Whether they are moving from one continent to another or from a village to a city, immigrants may experience the same sorts of upheaval: political, legal, cultural and linguistic.

The big story in the United States is how quickly and how deeply Latinos have become the nation's largest ethnic group.
"These are not unlike the processes of moving from (Jamaica's) Montego Bay to Boston, because (often) they're coming from completely different linguistic and cultural groups," he said.

"The right to move, the right of immigration, is a relatively recent phenomenon in history. The right to move from country A to country B is not a given right...and in many regions of the world, internal migration is likewise heavily restricted" as in China, he said.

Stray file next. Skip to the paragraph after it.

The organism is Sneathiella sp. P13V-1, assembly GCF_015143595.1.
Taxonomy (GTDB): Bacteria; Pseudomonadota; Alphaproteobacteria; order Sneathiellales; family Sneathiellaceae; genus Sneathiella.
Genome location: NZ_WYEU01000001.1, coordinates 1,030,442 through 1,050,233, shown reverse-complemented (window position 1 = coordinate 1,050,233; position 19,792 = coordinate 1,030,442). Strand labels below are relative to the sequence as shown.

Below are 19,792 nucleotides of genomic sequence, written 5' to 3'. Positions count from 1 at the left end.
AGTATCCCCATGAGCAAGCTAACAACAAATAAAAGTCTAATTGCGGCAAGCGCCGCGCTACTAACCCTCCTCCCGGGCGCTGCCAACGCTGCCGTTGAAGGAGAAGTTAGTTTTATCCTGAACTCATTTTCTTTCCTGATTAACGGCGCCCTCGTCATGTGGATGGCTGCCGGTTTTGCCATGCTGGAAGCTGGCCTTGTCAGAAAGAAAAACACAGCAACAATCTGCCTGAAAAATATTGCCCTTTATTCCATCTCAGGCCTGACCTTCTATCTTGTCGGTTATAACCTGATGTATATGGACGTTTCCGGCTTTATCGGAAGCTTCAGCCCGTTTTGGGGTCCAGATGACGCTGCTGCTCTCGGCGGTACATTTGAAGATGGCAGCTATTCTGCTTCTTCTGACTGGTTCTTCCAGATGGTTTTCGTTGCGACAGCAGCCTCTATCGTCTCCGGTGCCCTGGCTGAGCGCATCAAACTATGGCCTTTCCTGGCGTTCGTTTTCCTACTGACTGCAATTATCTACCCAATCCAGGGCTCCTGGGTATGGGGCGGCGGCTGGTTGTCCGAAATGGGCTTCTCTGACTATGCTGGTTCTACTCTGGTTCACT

"One of the issues to think about is how globalization and immigration are pushing nation-states in ways the nation-states don't like to be pushed. And the nation-states are pushing back," he said.

The guest-worker programs in Europe and the United States launched a momentum that has led to permanent immigrant settlements in these countries, according to Suarez-Orozco. "Nothing has proven more permanent than temporary guest workers." The belief on the part of various countries that people with Ph.D.s can be imported and then later exported is naive at best, he suggested. People get married and have children, for instance. The latest data from the past five decades in Europe and the United States show that guest workers tend to become "regularized" and part of a more or less permanent migration inflow, he said.

Two words: Latin America